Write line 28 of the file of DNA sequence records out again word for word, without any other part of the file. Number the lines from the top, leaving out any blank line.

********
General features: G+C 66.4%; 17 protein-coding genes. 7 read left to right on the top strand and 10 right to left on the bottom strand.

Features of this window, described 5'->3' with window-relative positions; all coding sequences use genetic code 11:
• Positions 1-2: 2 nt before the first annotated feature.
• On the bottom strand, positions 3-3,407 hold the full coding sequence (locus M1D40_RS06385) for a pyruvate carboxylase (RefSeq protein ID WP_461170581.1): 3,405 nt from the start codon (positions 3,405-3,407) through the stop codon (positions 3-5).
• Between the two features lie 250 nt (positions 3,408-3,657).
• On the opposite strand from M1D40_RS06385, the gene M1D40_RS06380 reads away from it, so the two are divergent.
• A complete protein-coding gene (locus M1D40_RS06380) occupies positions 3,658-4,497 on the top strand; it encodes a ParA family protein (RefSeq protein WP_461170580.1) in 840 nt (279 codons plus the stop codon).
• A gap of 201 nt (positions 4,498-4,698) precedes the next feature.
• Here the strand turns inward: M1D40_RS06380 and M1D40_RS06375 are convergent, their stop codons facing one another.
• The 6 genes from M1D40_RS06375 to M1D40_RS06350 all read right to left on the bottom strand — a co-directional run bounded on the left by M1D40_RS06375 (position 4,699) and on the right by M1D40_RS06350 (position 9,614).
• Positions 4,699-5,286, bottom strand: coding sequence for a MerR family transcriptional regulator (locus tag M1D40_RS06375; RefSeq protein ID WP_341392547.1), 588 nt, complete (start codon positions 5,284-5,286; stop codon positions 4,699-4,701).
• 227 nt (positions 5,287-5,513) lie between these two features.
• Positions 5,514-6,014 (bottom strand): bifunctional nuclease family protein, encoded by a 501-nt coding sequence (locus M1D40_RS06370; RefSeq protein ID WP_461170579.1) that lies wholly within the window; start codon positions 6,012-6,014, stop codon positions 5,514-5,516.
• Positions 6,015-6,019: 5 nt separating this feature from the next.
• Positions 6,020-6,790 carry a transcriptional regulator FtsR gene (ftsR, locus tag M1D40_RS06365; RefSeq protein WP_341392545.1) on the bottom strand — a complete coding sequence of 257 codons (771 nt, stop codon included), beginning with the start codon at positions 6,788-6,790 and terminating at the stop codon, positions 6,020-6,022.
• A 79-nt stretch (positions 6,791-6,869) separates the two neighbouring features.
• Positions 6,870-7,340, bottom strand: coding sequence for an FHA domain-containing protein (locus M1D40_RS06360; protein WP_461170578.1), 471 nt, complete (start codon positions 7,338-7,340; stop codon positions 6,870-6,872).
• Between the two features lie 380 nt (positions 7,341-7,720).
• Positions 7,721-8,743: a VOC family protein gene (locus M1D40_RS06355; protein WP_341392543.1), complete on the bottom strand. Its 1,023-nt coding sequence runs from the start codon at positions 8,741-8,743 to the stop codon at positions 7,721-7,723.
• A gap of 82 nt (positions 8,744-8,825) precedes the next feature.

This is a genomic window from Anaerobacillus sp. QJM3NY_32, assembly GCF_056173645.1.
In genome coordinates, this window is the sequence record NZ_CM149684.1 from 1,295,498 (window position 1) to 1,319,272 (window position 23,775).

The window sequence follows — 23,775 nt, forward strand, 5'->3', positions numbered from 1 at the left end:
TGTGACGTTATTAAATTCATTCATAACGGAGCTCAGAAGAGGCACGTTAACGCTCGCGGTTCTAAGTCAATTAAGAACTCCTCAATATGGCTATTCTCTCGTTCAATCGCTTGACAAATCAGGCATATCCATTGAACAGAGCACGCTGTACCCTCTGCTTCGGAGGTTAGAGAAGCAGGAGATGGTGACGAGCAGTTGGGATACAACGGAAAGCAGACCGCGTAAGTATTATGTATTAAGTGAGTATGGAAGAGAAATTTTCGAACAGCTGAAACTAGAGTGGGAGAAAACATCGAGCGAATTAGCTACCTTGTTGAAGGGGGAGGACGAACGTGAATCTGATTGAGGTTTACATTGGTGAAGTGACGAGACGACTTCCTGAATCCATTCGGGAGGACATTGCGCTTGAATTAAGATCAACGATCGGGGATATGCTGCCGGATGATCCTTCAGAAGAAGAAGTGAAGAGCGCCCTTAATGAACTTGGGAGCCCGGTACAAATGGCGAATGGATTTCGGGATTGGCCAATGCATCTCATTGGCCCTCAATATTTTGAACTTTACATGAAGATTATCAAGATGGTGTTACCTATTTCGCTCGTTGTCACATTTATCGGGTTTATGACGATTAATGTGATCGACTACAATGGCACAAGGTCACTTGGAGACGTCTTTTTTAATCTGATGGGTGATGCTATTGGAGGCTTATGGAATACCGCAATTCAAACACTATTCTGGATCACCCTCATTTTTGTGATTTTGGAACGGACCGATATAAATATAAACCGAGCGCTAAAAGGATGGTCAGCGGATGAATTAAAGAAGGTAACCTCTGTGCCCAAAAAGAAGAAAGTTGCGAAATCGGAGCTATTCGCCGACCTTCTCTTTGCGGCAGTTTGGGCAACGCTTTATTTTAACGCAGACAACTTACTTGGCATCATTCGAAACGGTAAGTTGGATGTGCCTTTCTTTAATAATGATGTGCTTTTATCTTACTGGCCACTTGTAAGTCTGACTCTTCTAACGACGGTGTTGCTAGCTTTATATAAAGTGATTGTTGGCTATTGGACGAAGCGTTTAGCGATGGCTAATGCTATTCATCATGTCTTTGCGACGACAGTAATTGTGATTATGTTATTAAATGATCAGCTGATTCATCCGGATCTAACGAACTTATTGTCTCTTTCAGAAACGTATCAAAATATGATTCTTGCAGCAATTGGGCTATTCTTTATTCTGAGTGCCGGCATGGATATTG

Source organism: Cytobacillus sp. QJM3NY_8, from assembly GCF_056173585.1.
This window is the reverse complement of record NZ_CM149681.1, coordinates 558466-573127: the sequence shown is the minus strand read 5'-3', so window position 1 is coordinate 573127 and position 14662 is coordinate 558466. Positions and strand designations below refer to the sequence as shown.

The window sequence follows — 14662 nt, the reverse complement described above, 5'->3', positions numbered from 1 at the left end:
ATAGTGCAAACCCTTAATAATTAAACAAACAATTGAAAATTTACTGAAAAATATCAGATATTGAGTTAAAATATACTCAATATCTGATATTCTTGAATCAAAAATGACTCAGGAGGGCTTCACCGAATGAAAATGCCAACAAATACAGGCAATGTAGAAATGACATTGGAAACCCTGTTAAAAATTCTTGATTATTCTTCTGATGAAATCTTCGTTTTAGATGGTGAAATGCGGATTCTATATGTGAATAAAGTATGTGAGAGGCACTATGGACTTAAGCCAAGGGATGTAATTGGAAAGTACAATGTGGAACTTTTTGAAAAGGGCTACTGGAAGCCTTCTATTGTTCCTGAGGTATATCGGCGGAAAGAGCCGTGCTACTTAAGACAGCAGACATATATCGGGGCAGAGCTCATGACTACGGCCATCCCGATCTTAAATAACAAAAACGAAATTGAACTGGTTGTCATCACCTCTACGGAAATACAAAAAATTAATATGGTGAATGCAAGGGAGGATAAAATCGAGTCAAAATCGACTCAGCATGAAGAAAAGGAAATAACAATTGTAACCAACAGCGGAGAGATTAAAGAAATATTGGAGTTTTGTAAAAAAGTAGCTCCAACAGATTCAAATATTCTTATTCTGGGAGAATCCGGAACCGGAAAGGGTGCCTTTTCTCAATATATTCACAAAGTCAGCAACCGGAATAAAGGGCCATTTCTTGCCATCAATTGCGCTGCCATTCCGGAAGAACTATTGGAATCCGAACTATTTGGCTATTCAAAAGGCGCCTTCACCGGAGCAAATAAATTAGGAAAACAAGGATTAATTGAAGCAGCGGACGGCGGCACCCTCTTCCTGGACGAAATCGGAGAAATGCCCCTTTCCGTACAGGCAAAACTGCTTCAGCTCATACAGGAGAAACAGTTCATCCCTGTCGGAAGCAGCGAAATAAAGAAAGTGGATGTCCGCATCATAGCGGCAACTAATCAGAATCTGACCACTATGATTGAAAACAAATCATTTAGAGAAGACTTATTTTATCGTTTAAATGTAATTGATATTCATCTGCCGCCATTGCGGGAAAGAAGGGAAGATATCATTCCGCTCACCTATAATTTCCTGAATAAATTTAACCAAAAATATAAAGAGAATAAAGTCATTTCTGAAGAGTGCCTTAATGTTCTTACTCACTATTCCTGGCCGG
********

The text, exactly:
ATAGTGCAAACCCTTAATAATTAAACAAACAATTGAAAATTTACTGAAAAATATCAGATATTGAGTTAAAATATACTCAATATCTGATATTCTTGAATCAAAAATGACTCAGGAGGGCTTCACCGAATGAAAATGCCAACAAATACAGGCAATGTAGAAATGACATTGGAAACCCTGTTAAAAATTCTTGATTATTCTTCTGATGAAATCTTCGTTTTAGATGGTGAAATGCGGATTCTATATGTGAATAAAGTATGTGAGAGGCACTATGGACTTAAGCCAAGGGATGTAATTGGAAAGTACAATGTGGAACTTTTTGAAAAGGGCTACTGGAAGCCTTCTATTGTTCCTGAGGTATATCGGCGGAAAGAGCCGTGCTACTTAAGACAGCAGACATATATCGGGGCAGAGCTCATGACTACGGCCATCCCGATCTTAAATAACAAAAACGAAATTGAACTGGTTGTCATCACCTCTACGGAAATACAAAAAATTAATATGGTGAATGCAAGGGAGGATAAAATCGAGTCAAAATCGACTCAGCATGAAGAAAAGGAAATAACAATTGTAACCAACAGCGGAGAGATTAAAGAAATATTGGAGTTTTGTAAAAAAGTAGCTCCAACAGATTCAAATATTCTTATTCTGGGAGAATCCGGAACCGGAAAGGGTGCCTTTTCTCAATATATTCACAAAGTCAGCAACCGGAATAAAGGGCCATTTCTTGCCATCAATTGCGCTGCCATTCCGGAAGAACTATTGGAATCCGAACTATTTGGCTATTCAAAAGGCGCCTTCACCGGAGCAAATAAATTAGGAAAACAAGGATTAATTGAAGCAGCGGACGGCGGCACCCTCTTCCTGGACGAAATCGGAGAAATGCCCCTTTCCGTACAGGCAAAACTGCTTCAGCTCATACAGGAGAAACAGTTCATCCCTGTCGGAAGCAGCGAAATAAAGAAAGTGGATGTCCGCATCATAGCGGCAACTAATCAGAATCTGACCACTATGATTGAAAACAAATCATTTAGAGAAGACTTATTTTATCGTTTAAATGTAATTGATATTCATCTGCCGCCATTGCGGGAAAGAAGGGAAGATATCATTCCGCTCACCTATAATTTCCTGAATAAATTTAACCAAAAATATAAAGAGAATAAAGTCATTTCTGAAGAGTGCCTTAATGTTCTTACTCACTATTCCTGGCCGG